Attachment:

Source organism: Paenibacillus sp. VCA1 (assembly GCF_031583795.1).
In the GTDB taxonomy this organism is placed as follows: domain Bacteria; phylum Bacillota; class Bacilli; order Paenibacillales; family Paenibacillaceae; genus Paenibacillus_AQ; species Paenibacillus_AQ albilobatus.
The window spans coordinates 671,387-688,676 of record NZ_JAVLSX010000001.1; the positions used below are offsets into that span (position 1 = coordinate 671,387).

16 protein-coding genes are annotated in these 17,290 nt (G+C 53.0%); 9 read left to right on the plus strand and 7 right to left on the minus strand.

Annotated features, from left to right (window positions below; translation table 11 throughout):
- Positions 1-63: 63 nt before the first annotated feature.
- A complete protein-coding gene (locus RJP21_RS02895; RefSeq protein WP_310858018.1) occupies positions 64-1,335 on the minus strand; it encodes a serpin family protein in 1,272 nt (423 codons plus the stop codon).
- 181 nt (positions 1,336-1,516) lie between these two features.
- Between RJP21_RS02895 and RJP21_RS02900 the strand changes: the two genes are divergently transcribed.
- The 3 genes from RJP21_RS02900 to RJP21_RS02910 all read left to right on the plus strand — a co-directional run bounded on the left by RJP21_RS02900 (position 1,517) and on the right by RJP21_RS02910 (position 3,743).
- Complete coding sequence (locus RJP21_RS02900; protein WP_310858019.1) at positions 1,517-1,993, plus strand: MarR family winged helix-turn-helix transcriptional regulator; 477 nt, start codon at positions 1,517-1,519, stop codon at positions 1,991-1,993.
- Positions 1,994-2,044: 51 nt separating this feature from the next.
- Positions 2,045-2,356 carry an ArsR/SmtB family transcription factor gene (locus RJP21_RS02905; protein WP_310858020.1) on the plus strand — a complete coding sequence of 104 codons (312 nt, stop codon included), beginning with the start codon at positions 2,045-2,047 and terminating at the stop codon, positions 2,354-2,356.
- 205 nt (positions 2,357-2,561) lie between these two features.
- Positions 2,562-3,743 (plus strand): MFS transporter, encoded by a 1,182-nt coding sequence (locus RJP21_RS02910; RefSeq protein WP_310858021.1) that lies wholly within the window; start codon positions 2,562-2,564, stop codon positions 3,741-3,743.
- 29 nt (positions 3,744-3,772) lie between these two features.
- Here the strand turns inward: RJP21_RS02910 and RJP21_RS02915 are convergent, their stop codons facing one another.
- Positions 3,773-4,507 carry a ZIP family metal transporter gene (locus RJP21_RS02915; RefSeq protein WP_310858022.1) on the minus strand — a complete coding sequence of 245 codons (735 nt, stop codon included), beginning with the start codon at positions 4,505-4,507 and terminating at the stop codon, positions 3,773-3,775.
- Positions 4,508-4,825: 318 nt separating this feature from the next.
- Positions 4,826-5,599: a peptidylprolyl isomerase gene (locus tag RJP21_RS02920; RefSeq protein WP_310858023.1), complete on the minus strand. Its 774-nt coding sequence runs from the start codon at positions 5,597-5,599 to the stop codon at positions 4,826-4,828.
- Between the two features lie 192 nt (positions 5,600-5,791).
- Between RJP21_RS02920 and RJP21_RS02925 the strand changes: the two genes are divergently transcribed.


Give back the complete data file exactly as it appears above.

Source organism: Paenibacillus sp. VCA1 (assembly GCF_031583795.1).
In the GTDB taxonomy this organism is placed as follows: domain Bacteria; phylum Bacillota; class Bacilli; order Paenibacillales; family Paenibacillaceae; genus Paenibacillus_AQ; species Paenibacillus_AQ albilobatus.
The window spans coordinates 671,387-688,676 of record NZ_JAVLSX010000001.1; the positions used below are offsets into that span (position 1 = coordinate 671,387).

16 protein-coding genes are annotated in these 17,290 nt (G+C 53.0%); 9 read left to right on the plus strand and 7 right to left on the minus strand.

Annotated features, from left to right (window positions below; translation table 11 throughout):
- Positions 1-63: 63 nt before the first annotated feature.
- A complete protein-coding gene (locus RJP21_RS02895; RefSeq protein WP_310858018.1) occupies positions 64-1,335 on the minus strand; it encodes a serpin family protein in 1,272 nt (423 codons plus the stop codon).
- 181 nt (positions 1,336-1,516) lie between these two features.
- Between RJP21_RS02895 and RJP21_RS02900 the strand changes: the two genes are divergently transcribed.
- The 3 genes from RJP21_RS02900 to RJP21_RS02910 all read left to right on the plus strand — a co-directional run bounded on the left by RJP21_RS02900 (position 1,517) and on the right by RJP21_RS02910 (position 3,743).
- Complete coding sequence (locus RJP21_RS02900; protein WP_310858019.1) at positions 1,517-1,993, plus strand: MarR family winged helix-turn-helix transcriptional regulator; 477 nt, start codon at positions 1,517-1,519, stop codon at positions 1,991-1,993.
- Positions 1,994-2,044: 51 nt separating this feature from the next.
- Positions 2,045-2,356 carry an ArsR/SmtB family transcription factor gene (locus RJP21_RS02905; protein WP_310858020.1) on the plus strand — a complete coding sequence of 104 codons (312 nt, stop codon included), beginning with the start codon at positions 2,045-2,047 and terminating at the stop codon, positions 2,354-2,356.
- 205 nt (positions 2,357-2,561) lie between these two features.
- Positions 2,562-3,743 (plus strand): MFS transporter, encoded by a 1,182-nt coding sequence (locus RJP21_RS02910; RefSeq protein WP_310858021.1) that lies wholly within the window; start codon positions 2,562-2,564, stop codon positions 3,741-3,743.
- 29 nt (positions 3,744-3,772) lie between these two features.
- Here the strand turns inward: RJP21_RS02910 and RJP21_RS02915 are convergent, their stop codons facing one another.
- Positions 3,773-4,507 carry a ZIP family metal transporter gene (locus RJP21_RS02915; RefSeq protein WP_310858022.1) on the minus strand — a complete coding sequence of 245 codons (735 nt, stop codon included), beginning with the start codon at positions 4,505-4,507 and terminating at the stop codon, positions 3,773-3,775.
- Positions 4,508-4,825: 318 nt separating this feature from the next.
- Positions 4,826-5,599: a peptidylprolyl isomerase gene (locus tag RJP21_RS02920; RefSeq protein WP_310858023.1), complete on the minus strand. Its 774-nt coding sequence runs from the start codon at positions 5,597-5,599 to the stop codon at positions 4,826-4,828.
- Between the two features lie 192 nt (positions 5,600-5,791).
- Between RJP21_RS02920 and RJP21_RS02925 the strand changes: the two genes are divergently transcribed.